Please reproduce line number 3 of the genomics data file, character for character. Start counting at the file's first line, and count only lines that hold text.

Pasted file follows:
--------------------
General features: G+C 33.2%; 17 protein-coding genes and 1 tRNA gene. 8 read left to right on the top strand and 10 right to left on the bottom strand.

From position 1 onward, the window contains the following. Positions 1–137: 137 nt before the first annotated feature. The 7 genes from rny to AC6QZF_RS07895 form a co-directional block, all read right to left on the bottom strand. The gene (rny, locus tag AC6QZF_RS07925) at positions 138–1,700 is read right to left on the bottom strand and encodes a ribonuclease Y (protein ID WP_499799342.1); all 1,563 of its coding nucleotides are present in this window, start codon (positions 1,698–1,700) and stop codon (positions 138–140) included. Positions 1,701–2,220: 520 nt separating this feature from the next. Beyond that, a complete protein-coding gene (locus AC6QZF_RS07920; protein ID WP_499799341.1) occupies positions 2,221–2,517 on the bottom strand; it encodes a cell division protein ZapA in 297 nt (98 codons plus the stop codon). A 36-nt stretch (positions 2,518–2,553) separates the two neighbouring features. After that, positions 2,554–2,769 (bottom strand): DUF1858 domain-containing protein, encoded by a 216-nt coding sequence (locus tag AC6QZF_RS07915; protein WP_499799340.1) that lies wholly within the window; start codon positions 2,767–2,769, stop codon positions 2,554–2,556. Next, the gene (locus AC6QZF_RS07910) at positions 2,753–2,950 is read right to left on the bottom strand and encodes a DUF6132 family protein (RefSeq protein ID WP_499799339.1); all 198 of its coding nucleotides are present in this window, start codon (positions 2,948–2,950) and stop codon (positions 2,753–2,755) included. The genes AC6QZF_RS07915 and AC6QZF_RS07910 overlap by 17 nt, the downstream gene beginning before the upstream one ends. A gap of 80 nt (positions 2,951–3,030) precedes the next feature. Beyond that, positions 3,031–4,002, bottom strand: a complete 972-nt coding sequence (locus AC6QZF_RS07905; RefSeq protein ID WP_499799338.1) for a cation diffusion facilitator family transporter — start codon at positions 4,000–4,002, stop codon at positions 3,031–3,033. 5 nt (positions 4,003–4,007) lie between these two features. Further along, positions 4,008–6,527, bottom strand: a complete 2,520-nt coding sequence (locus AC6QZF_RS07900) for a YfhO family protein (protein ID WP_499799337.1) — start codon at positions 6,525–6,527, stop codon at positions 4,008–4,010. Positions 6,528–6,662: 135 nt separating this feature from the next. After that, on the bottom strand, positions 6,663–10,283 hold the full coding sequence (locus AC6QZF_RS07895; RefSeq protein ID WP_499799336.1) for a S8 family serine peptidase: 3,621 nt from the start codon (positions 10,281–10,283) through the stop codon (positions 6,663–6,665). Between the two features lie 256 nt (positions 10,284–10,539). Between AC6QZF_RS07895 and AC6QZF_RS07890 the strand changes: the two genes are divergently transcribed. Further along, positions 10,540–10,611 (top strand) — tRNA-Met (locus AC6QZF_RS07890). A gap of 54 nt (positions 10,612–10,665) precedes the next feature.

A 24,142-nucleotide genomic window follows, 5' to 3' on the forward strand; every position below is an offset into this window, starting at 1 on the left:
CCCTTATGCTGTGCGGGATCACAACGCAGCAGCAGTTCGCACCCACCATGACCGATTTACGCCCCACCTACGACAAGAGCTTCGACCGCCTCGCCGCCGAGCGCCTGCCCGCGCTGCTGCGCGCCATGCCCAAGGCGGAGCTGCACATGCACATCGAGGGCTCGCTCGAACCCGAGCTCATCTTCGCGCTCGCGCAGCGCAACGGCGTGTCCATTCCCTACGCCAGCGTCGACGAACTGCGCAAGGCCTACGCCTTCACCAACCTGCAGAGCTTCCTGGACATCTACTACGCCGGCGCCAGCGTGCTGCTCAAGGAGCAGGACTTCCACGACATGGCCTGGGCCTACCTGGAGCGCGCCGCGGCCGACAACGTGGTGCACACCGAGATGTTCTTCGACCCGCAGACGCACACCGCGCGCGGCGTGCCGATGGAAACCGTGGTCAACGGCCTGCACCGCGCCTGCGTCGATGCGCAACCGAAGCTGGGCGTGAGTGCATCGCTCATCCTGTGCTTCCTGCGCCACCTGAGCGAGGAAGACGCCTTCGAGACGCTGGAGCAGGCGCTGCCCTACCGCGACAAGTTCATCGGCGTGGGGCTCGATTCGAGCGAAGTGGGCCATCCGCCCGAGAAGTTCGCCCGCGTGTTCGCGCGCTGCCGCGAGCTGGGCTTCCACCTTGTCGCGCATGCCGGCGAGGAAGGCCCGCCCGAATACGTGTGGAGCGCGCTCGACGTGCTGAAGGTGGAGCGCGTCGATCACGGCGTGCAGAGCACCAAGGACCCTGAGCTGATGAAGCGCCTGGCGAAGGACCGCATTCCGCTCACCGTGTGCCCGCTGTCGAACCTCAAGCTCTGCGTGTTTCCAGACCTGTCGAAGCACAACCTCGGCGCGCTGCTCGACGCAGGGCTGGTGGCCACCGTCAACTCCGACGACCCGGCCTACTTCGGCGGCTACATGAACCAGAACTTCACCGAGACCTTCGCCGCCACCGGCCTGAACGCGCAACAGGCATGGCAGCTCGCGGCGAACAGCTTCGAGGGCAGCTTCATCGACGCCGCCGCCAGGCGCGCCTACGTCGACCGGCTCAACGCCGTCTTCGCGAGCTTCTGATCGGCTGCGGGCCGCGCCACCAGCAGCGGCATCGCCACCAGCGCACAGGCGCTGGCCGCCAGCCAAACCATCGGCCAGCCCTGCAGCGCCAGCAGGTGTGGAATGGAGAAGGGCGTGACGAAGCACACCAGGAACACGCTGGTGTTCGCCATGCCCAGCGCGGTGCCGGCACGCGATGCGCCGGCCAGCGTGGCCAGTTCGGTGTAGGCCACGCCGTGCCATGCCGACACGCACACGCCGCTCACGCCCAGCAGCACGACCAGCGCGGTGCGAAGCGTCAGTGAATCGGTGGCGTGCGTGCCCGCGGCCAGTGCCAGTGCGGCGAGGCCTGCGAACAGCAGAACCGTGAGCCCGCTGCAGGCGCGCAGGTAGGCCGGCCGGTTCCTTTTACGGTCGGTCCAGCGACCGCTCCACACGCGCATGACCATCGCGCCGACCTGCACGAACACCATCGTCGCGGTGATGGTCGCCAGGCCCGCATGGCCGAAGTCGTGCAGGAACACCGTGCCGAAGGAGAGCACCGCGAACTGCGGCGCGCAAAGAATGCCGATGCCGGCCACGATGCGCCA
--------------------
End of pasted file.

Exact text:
A 24,142-nucleotide genomic window follows, 5' to 3' on the forward strand; every position below is an offset into this window, starting at 1 on the left: